I was so happy I chanced upon Balicab.com which was my personal choice. They had me at their very beautiful and informative website which clearly explained everything that I needed to know about cars and their pricing. The driver, Gobel (who was very awesome, I’ll tell later!) was very prompt, respectful and downright cool. I know it’s a little scary to book and trust car services online but hands-down Balicab.com is the most legit, most tourist friendly and best-guaranteed service personal car service to be hired in Bali. For a brand new 2013 model Avanza + Cool and friendly english speaking driver/guide, we only had to chip in $45 for a 10-hour service (which for us was already enough hours for the day). This is a standard price in Bali- other companies go as high as $50-$100 which I think is absurd.
As soon as we relaxed in our car, we immediately asked Gobel to take us to breakfast. He suggested a few food stops because we had to catch a cultural dance in 30 minutes when I blurted out BABI GULING. Babi Guling is Bali’s special dish which is a rice topping assortment of suckling pig + other combined internal organs of the pig. Well, as a Filipino I am quite used to eating internal organs of Pigs and chickens but Babi Guling was a class in itself. It was extraordinary but I am not sure myself if I’d willingly dive into another plate the next time I visit Bali. As Gobel told us, there are 2 kind of Babi Guling’s in Bali – one is especially concocted for the tourist’s taste buds and one for the locals. The difference is that the local blend takes pride in borderline spiciness which we thought we could handle. Apparently, we watched our cultural show with flaming taste buds. But don’t let it get to you, Babi Guling is a must try dish in Bali!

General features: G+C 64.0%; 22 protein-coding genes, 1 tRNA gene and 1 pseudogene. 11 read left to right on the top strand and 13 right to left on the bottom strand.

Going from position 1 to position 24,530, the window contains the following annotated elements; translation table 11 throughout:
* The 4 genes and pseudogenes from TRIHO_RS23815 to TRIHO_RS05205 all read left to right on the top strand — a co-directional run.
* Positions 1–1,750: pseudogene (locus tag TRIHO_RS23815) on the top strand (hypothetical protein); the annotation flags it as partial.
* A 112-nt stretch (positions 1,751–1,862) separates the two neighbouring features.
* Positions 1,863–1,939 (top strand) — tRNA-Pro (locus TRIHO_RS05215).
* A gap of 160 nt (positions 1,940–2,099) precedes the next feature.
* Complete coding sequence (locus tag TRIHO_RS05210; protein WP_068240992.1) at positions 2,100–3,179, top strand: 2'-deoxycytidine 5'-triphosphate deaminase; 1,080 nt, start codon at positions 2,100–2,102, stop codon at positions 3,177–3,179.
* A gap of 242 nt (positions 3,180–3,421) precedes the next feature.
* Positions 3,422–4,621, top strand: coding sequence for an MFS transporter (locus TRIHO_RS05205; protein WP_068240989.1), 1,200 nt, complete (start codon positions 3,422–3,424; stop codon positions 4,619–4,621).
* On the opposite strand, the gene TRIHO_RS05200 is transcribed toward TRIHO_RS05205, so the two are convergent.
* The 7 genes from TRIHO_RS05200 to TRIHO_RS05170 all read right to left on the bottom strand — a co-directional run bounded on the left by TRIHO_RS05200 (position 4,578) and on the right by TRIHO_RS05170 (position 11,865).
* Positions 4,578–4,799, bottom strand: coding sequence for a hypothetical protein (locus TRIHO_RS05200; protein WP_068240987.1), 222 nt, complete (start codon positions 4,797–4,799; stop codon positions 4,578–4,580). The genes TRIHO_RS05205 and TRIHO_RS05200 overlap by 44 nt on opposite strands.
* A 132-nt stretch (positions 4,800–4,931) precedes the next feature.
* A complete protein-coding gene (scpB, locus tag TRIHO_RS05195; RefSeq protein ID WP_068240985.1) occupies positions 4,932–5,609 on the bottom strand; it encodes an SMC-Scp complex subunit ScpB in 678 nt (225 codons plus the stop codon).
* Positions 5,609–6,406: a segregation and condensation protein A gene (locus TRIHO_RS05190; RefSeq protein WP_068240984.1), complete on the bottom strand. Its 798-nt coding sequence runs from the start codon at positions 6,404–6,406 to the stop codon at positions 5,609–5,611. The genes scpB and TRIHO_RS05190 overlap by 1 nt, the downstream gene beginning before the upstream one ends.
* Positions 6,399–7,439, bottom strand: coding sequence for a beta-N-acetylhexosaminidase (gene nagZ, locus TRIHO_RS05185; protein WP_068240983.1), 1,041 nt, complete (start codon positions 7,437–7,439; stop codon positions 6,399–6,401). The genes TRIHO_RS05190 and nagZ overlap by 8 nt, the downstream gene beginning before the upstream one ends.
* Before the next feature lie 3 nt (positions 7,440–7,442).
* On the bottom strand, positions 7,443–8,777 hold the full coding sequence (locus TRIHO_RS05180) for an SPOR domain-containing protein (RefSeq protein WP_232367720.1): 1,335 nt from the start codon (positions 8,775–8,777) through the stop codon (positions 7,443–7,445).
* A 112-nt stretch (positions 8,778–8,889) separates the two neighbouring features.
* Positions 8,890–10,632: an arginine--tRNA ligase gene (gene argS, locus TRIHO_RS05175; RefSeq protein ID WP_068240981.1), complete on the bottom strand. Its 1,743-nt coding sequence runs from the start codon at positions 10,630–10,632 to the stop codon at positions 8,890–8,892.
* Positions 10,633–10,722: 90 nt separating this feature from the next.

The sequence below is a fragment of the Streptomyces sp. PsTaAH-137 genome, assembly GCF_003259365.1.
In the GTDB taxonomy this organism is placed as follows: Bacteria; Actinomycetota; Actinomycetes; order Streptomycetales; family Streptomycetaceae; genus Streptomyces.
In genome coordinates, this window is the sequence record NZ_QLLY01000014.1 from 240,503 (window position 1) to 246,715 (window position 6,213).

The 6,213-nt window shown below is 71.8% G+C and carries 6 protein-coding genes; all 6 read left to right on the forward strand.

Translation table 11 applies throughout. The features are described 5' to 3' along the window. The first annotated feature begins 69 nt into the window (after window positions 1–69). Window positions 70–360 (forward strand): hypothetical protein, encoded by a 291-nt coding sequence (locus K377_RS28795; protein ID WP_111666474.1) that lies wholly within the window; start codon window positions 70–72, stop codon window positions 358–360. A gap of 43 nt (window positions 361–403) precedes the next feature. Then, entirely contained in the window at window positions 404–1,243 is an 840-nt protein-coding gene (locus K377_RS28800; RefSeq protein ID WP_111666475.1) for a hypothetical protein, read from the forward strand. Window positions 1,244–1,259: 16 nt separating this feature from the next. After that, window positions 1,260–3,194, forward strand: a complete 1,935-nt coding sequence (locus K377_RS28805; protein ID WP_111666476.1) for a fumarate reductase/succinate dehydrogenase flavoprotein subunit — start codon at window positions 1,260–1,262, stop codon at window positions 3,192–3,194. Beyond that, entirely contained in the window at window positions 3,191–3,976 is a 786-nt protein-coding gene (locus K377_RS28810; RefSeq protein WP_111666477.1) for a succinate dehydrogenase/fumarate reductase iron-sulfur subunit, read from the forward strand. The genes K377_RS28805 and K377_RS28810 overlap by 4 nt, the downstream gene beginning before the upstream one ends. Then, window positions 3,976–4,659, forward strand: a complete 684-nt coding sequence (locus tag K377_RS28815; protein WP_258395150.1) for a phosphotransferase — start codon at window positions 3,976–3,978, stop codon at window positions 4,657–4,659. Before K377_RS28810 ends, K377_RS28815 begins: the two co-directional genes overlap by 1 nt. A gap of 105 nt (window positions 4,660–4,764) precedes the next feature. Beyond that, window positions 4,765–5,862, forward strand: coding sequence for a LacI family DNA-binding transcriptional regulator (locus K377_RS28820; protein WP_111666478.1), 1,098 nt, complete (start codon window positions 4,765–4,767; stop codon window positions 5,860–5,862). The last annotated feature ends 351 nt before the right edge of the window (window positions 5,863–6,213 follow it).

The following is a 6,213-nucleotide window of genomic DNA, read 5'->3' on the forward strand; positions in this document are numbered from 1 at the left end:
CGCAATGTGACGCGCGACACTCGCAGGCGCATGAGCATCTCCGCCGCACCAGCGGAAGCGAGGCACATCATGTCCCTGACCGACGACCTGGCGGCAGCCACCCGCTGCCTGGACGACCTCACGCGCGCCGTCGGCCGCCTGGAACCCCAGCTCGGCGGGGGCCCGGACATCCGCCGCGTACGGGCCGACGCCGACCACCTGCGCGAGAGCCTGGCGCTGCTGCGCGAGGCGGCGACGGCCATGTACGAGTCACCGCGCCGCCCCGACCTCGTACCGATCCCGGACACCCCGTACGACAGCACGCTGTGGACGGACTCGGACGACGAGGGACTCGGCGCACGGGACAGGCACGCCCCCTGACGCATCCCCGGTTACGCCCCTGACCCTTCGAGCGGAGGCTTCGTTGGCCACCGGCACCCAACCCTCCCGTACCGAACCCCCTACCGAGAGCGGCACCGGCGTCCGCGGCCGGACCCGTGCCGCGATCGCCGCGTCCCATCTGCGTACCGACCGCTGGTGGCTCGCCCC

( I wasn’t able to take a picture because I was too hungry too function, damnation.)
We then went on to watch our cultural dance which is famous for tourists in Bali – the Barong and Keris dance. Unlike its capital, Jakarta – Bali is actually home to 80% Hindus which makes their culture and practices aligned to the rich gods and spirits. Baron and Keris is a play composed of several acts talking about the good and the bad spirit. It’s better to watch it because I can’t really articulate it into words. HAHA.